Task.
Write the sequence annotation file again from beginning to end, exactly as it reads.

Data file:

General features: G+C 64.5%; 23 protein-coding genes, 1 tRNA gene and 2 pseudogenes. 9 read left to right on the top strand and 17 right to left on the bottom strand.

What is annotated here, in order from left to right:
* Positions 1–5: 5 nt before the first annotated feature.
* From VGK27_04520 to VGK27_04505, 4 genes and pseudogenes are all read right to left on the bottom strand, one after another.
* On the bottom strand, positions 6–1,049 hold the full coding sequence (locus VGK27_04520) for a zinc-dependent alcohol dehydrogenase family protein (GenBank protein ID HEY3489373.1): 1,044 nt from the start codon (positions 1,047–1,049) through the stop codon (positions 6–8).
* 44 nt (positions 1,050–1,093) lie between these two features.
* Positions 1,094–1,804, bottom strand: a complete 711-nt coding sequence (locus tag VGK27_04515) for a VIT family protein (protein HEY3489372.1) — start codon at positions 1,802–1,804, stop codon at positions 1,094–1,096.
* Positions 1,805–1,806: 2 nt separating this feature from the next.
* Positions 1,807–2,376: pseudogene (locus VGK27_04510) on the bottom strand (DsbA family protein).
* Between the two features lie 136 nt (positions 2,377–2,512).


General features: G+C 64.5%; 23 protein-coding genes, 1 tRNA gene and 2 pseudogenes. 9 read left to right on the top strand and 17 right to left on the bottom strand.

What is annotated here, in order from left to right:
* Positions 1–5: 5 nt before the first annotated feature.
* From VGK27_04520 to VGK27_04505, 4 genes and pseudogenes are all read right to left on the bottom strand, one after another.
* On the bottom strand, positions 6–1,049 hold the full coding sequence (locus VGK27_04520) for a zinc-dependent alcohol dehydrogenase family protein (GenBank protein ID HEY3489373.1): 1,044 nt from the start codon (positions 1,047–1,049) through the stop codon (positions 6–8).
* 44 nt (positions 1,050–1,093) lie between these two features.
* Positions 1,094–1,804, bottom strand: a complete 711-nt coding sequence (locus tag VGK27_04515) for a VIT family protein (protein HEY3489372.1) — start codon at positions 1,802–1,804, stop codon at positions 1,094–1,096.
* Positions 1,805–1,806: 2 nt separating this feature from the next.
* Positions 1,807–2,376: pseudogene (locus VGK27_04510) on the bottom strand (DsbA family protein).
* Between the two features lie 136 nt (positions 2,377–2,512).